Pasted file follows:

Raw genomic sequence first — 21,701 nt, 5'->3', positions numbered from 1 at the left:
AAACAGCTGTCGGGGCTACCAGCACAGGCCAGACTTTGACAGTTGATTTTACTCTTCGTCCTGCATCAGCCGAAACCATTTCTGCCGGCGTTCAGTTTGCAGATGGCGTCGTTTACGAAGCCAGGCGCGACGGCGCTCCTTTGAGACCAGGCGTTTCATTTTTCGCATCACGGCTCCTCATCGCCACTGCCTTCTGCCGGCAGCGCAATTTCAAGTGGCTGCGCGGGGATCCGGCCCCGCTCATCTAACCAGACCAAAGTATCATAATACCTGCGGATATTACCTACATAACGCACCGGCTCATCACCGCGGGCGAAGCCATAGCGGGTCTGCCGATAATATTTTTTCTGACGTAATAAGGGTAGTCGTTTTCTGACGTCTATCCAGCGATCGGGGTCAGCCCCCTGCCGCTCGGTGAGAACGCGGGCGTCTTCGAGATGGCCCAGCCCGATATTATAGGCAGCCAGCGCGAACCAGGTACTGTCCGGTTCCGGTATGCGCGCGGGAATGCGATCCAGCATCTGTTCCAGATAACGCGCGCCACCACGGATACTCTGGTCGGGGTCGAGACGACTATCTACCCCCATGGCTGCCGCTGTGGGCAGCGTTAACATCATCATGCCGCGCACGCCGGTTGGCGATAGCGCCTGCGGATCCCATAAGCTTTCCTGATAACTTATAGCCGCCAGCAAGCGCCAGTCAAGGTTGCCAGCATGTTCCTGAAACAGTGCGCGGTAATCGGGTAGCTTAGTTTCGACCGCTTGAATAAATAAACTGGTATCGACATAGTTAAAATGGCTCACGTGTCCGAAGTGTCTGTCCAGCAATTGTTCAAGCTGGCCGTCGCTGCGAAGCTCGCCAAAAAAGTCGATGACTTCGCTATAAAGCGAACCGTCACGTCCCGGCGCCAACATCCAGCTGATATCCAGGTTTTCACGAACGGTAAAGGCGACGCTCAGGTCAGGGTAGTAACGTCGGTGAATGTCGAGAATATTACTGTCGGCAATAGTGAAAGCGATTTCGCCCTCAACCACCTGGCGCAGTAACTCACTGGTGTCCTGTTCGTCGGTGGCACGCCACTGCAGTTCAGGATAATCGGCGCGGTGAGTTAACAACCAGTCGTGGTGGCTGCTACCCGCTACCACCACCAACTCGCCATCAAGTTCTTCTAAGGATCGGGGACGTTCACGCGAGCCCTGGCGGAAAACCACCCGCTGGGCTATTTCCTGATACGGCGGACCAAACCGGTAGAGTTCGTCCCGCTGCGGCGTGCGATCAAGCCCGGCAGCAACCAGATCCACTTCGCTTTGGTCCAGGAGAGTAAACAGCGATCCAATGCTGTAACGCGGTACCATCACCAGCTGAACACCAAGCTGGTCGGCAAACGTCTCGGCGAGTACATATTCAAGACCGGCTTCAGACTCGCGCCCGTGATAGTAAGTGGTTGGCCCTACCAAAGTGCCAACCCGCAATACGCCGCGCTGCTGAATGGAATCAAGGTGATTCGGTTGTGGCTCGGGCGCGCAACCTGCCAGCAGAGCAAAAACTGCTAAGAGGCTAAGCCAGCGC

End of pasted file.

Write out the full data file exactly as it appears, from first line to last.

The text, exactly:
Raw genomic sequence first — 21,701 nt, 5'->3', positions numbered from 1 at the left:
AAACAGCTGTCGGGGCTACCAGCACAGGCCAGACTTTGACAGTTGATTTTACTCTTCGTCCTGCATCAGCCGAAACCATTTCTGCCGGCGTTCAGTTTGCAGATGGCGTCGTTTACGAAGCCAGGCGCGACGGCGCTCCTTTGAGACCAGGCGTTTCATTTTTCGCATCACGGCTCCTCATCGCCACTGCCTTCTGCCGGCAGCGCAATTTCAAGTGGCTGCGCGGGGATCCGGCCCCGCTCATCTAACCAGACCAAAGTATCATAATACCTGCGGATATTACCTACATAACGCACCGGCTCATCACCGCGGGCGAAGCCATAGCGGGTCTGCCGATAATATTTTTTCTGACGTAATAAGGGTAGTCGTTTTCTGACGTCTATCCAGCGATCGGGGTCAGCCCCCTGCCGCTCGGTGAGAACGCGGGCGTCTTCGAGATGGCCCAGCCCGATATTATAGGCAGCCAGCGCGAACCAGGTACTGTCCGGTTCCGGTATGCGCGCGGGAATGCGATCCAGCATCTGTTCCAGATAACGCGCGCCACCACGGATACTCTGGTCGGGGTCGAGACGACTATCTACCCCCATGGCTGCCGCTGTGGGCAGCGTTAACATCATCATGCCGCGCACGCCGGTTGGCGATAGCGCCTGCGGATCCCATAAGCTTTCCTGATAACTTATAGCCGCCAGCAAGCGCCAGTCAAGGTTGCCAGCATGTTCCTGAAACAGTGCGCGGTAATCGGGTAGCTTAGTTTCGACCGCTTGAATAAATAAACTGGTATCGACATAGTTAAAATGGCTCACGTGTCCGAAGTGTCTGTCCAGCAATTGTTCAAGCTGGCCGTCGCTGCGAAGCTCGCCAAAAAAGTCGATGACTTCGCTATAAAGCGAACCGTCACGTCCCGGCGCCAACATCCAGCTGATATCCAGGTTTTCACGAACGGTAAAGGCGACGCTCAGGTCAGGGTAGTAACGTCGGTGAATGTCGAGAATATTACTGTCGGCAATAGTGAAAGCGATTTCGCCCTCAACCACCTGGCGCAGTAACTCACTGGTGTCCTGTTCGTCGGTGGCACGCCACTGCAGTTCAGGATAATCGGCGCGGTGAGTTAACAACCAGTCGTGGTGGCTGCTACCCGCTACCACCACCAACTCGCCATCAAGTTCTTCTAAGGATCGGGGACGTTCACGCGAGCCCTGGCGGAAAACCACCCGCTGGGCTATTTCCTGATACGGCGGACCAAACCGGTAGAGTTCGTCCCGCTGCGGCGTGCGATCAAGCCCGGCAGCAACCAGATCCACTTCGCTTTGGTCCAGGAGAGTAAACAGCGATCCAATGCTGTAACGCGGTACCATCACCAGCTGAACACCAAGCTGGTCGGCAAACGTCTCGGCGAGTACATATTCAAGACCGGCTTCAGACTCGCGCCCGTGATAGTAAGTGGTTGGCCCTACCAAAGTGCCAACCCGCAATACGCCGCGCTGCTGAATGGAATCAAGGTGATTCGGTTGTGGCTCGGGCGCGCAACCTGCCAGCAGAGCAAAAACTGCTAAGAGGCTAAGCCAGCGC